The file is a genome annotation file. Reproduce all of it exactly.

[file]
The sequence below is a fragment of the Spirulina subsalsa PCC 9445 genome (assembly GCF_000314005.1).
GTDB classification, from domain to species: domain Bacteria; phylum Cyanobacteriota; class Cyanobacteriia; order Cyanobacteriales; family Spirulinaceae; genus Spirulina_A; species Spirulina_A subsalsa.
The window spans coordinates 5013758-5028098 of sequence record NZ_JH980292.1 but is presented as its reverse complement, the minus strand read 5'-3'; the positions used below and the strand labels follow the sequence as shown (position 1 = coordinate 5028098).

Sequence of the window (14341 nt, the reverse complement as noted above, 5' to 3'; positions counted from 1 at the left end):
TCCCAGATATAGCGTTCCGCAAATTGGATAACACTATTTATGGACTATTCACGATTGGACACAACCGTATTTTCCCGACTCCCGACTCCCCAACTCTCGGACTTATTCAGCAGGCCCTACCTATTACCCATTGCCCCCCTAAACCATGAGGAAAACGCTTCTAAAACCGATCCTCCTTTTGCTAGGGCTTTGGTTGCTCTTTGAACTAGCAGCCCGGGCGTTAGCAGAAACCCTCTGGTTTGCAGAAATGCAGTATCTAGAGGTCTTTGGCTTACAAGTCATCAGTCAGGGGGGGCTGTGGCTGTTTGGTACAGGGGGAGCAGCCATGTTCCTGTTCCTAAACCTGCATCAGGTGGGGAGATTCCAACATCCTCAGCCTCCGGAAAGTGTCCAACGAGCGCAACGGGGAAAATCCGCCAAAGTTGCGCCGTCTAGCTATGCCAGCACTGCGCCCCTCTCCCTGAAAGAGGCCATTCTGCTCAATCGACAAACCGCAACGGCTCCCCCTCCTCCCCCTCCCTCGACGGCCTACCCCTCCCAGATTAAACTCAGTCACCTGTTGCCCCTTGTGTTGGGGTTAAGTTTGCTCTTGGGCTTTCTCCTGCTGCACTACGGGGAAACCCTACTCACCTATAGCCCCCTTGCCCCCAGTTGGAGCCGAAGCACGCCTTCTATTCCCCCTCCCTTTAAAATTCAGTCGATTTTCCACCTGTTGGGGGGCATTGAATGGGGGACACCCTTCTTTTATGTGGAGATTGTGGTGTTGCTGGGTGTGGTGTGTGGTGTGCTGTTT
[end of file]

The sequence below is a fragment of the Spirulina subsalsa PCC 9445 genome (assembly GCF_000314005.1).
GTDB classification, from domain to species: domain Bacteria; phylum Cyanobacteriota; class Cyanobacteriia; order Cyanobacteriales; family Spirulinaceae; genus Spirulina_A; species Spirulina_A subsalsa.
The window spans coordinates 5013758-5028098 of sequence record NZ_JH980292.1 but is presented as its reverse complement, the minus strand read 5'-3'; the positions used below and the strand labels follow the sequence as shown (position 1 = coordinate 5028098).

Sequence of the window (14341 nt, the reverse complement as noted above, 5' to 3'; positions counted from 1 at the left end):
TCCCAGATATAGCGTTCCGCAAATTGGATAACACTATTTATGGACTATTCACGATTGGACACAACCGTATTTTCCCGACTCCCGACTCCCCAACTCTCGGACTTATTCAGCAGGCCCTACCTATTACCCATTGCCCCCCTAAACCATGAGGAAAACGCTTCTAAAACCGATCCTCCTTTTGCTAGGGCTTTGGTTGCTCTTTGAACTAGCAGCCCGGGCGTTAGCAGAAACCCTCTGGTTTGCAGAAATGCAGTATCTAGAGGTCTTTGGCTTACAAGTCATCAGTCAGGGGGGGCTGTGGCTGTTTGGTACAGGGGGAGCAGCCATGTTCCTGTTCCTAAACCTGCATCAGGTGGGGAGATTCCAACATCCTCAGCCTCCGGAAAGTGTCCAACGAGCGCAACGGGGAAAATCCGCCAAAGTTGCGCCGTCTAGCTATGCCAGCACTGCGCCCCTCTCCCTGAAAGAGGCCATTCTGCTCAATCGACAAACCGCAACGGCTCCCCCTCCTCCCCCTCCCTCGACGGCCTACCCCTCCCAGATTAAACTCAGTCACCTGTTGCCCCTTGTGTTGGGGTTAAGTTTGCTCTTGGGCTTTCTCCTGCTGCACTACGGGGAAACCCTACTCACCTATAGCCCCCTTGCCCCCAGTTGGAGCCGAAGCACGCCTTCTATTCCCCCTCCCTTTAAAATTCAGTCGATTTTCCACCTGTTGGGGGGCATTGAATGGGGGACACCCTTCTTTTATGTGGAGATTGTGGTGTTGCTGGGTGTGGTGTGTGGTGTGCTGTTT